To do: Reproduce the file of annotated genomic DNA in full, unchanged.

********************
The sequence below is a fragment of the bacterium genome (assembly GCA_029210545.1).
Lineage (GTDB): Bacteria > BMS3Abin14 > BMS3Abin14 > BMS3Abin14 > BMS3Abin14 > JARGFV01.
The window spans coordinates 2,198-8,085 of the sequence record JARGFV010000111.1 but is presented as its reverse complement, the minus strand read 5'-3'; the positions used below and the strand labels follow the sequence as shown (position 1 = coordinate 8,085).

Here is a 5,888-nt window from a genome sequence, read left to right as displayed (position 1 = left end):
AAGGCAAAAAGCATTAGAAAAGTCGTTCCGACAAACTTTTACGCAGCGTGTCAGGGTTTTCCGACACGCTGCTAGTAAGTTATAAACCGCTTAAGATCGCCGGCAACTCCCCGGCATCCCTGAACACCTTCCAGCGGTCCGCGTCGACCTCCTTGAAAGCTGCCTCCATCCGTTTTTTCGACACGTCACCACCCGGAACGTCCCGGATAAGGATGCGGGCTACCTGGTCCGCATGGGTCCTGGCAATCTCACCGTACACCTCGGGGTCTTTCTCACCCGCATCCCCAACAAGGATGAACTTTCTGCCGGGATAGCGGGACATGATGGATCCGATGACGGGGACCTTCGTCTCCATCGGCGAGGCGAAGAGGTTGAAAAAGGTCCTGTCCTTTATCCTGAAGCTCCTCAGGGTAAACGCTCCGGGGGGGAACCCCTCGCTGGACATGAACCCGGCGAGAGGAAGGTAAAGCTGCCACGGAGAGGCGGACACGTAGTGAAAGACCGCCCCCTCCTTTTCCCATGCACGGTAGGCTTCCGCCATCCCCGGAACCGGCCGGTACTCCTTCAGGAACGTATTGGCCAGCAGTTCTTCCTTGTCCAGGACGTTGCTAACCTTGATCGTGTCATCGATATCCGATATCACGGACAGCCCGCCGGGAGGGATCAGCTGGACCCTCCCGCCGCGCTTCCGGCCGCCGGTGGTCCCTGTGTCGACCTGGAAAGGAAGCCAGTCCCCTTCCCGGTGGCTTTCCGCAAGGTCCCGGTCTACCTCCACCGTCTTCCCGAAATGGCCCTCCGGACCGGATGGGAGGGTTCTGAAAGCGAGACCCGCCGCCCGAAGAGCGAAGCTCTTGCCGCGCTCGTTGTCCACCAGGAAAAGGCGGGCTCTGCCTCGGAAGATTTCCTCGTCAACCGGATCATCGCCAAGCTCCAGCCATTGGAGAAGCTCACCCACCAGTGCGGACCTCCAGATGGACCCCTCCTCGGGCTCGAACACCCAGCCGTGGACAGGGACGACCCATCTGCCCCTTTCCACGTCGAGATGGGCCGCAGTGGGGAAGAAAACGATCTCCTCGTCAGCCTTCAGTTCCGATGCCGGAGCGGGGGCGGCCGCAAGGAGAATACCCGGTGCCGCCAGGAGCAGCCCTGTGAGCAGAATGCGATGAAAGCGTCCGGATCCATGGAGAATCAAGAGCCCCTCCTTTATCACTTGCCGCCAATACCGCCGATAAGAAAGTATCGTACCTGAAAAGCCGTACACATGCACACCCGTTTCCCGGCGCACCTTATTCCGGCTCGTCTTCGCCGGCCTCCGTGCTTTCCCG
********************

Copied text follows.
The sequence below is a fragment of the bacterium genome (assembly GCA_029210545.1).
Lineage (GTDB): Bacteria > BMS3Abin14 > BMS3Abin14 > BMS3Abin14 > BMS3Abin14 > JARGFV01.
The window spans coordinates 2,198-8,085 of the sequence record JARGFV010000111.1 but is presented as its reverse complement, the minus strand read 5'-3'; the positions used below and the strand labels follow the sequence as shown (position 1 = coordinate 8,085).

Here is a 5,888-nt window from a genome sequence, read left to right as displayed (position 1 = left end):
AAGGCAAAAAGCATTAGAAAAGTCGTTCCGACAAACTTTTACGCAGCGTGTCAGGGTTTTCCGACACGCTGCTAGTAAGTTATAAACCGCTTAAGATCGCCGGCAACTCCCCGGCATCCCTGAACACCTTCCAGCGGTCCGCGTCGACCTCCTTGAAAGCTGCCTCCATCCGTTTTTTCGACACGTCACCACCCGGAACGTCCCGGATAAGGATGCGGGCTACCTGGTCCGCATGGGTCCTGGCAATCTCACCGTACACCTCGGGGTCTTTCTCACCCGCATCCCCAACAAGGATGAACTTTCTGCCGGGATAGCGGGACATGATGGATCCGATGACGGGGACCTTCGTCTCCATCGGCGAGGCGAAGAGGTTGAAAAAGGTCCTGTCCTTTATCCTGAAGCTCCTCAGGGTAAACGCTCCGGGGGGGAACCCCTCGCTGGACATGAACCCGGCGAGAGGAAGGTAAAGCTGCCACGGAGAGGCGGACACGTAGTGAAAGACCGCCCCCTCCTTTTCCCATGCACGGTAGGCTTCCGCCATCCCCGGAACCGGCCGGTACTCCTTCAGGAACGTATTGGCCAGCAGTTCTTCCTTGTCCAGGACGTTGCTAACCTTGATCGTGTCATCGATATCCGATATCACGGACAGCCCGCCGGGAGGGATCAGCTGGACCCTCCCGCCGCGCTTCCGGCCGCCGGTGGTCCCTGTGTCGACCTGGAAAGGAAGCCAGTCCCCTTCCCGGTGGCTTTCCGCAAGGTCCCGGTCTACCTCCACCGTCTTCCCGAAATGGCCCTCCGGACCGGATGGGAGGGTTCTGAAAGCGAGACCCGCCGCCCGAAGAGCGAAGCTCTTGCCGCGCTCGTTGTCCACCAGGAAAAGGCGGGCTCTGCCTCGGAAGATTTCCTCGTCAACCGGATCATCGCCAAGCTCCAGCCATTGGAGAAGCTCACCCACCAGTGCGGACCTCCAGATGGACCCCTCCTCGGGCTCGAACACCCAGCCGTGGACAGGGACGACCCATCTGCCCCTTTCCACGTCGAGATGGGCCGCAGTGGGGAAGAAAACGATCTCCTCGTCAGCCTTCAGTTCCGATGCCGGAGCGGGGGCGGCCGCAAGGAGAATACCCGGTGCCGCCAGGAGCAGCCCTGTGAGCAGAATGCGATGAAAGCGTCCGGATCCATGGAGAATCAAGAGCCCCTCCTTTATCACTTGCCGCCAATACCGCCGATAAGAAAGTATCGTACCTGAAAAGCCGTACACATGCACACCCGTTTCCCGGCGCACCTTATTCCGGCTCGTCTTCGCCGGCCTCCGTGCTTTCCCG